It’s a story we’ve grown quite familiar with in this first decade of the 21st century. You know, the one about the rich kids from upper Manhattan harboring aspirations of slumming it on the Lower East Side like the art ghetto legends they read about growing up. But unlike The Strokes, the Columbia University grads who made up the band Vampire Weekend, at the tender collective age of 23, know nothing of the area they have since staked their claim in, at least not in the literal sense. Rampant redevelopment has since chased off just about every adventurous club, record depot and bar (not to mention more than a few historic landmarks) that once dared to set up shop in the crime-infested blocks above Alphabet City.
Today, the once rat-and-needle-infested alleyways of the Bowery are sponsored by American Apparel and Norfolk, Ludlow and Orchard Streets have since been sanitized for the droves of spoiled brats from Buttfuck, Ohio whose parents bankroll their $2,000-a-month veal box on Avenue C where they snort K and read VICE until M.I.A. takes the stage at the Bowery Ballroom. I mean shit, even The Strokes themselves, whom many believe dropped the first hammer down on the crack that has since split the divide between the Lower East Side of yesterday and today, were playing residencies at Arlene’s Grocery back when they could still dip into the Lansky Lounge for a post-gig shot of Wild Turkey and then head next door to Ratners for a little late night borscht.
But Vampire Weekend, with all of its pre-press hype and blogger endorsements, have been poised to become the crowned princes of a section that has since become the embarrassing bane of just about every single person who has either lived or hung out there from the ‘60s up through the short months following 9/11. And for someone who was born and raised in New York and remembers the days when the hottest spot for lunch off East Houston was Yonah Schimmel’s Knishes and the only place to cop vinyl was King George’s sorely-missed Records Wanted, one cannot help but lump these latest loves of the hipster death cult alongside such other neighborhood travesties as the hated Blue Condominium, which assisted in the closing of the much-loved avant-garde performance space Tonic and the Duane Reade that sits like a fat greedy bastard on the ground where the once strangely beautiful gas station museum once stood. I mean, look at these fookin’ guys. That whole preppy thing that has critics wagging their little tongues—“Ooh, they wear rope belts and button-down shirts!”. I would’ve loved to have seen how many bottles and batteries they’d get thrown at them if they passed by CBGB during a hardcore matinee circa 1991 dressed like that (or even the Mars bar, which still remains a defiant testament to the days that used to be on the Bowery).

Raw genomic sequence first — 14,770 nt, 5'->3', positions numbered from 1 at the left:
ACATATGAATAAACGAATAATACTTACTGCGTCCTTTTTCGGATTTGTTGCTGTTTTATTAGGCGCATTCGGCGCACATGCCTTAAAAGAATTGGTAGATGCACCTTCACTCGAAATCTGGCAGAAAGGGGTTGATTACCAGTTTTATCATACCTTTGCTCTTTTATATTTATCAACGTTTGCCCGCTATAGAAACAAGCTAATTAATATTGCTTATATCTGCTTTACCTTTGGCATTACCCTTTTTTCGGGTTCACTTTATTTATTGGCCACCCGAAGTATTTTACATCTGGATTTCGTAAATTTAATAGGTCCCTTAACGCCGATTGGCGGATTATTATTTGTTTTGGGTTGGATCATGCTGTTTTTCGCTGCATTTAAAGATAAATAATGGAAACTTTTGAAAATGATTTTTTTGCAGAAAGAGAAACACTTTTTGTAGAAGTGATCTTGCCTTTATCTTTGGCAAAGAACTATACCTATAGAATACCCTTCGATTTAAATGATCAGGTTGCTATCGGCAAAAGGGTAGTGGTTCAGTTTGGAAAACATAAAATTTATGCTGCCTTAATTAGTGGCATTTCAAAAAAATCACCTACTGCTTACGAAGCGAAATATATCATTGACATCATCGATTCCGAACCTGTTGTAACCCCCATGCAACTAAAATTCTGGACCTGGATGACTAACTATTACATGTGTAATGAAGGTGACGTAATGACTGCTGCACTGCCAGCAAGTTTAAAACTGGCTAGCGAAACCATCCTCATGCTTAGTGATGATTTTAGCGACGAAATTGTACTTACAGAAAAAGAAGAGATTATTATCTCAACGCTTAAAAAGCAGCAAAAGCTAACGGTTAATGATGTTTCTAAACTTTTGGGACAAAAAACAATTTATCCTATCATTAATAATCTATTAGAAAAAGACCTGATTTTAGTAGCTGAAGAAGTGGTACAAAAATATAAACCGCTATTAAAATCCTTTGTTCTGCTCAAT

But then you put on Vampire Weekend’s debut album, and, as much as it might pain you to realize, all those sweeping generalizations and pre-game disdain you may have accrued with each stupid fluff piece you read about them in whatever music rags you waste your money on go right out the window.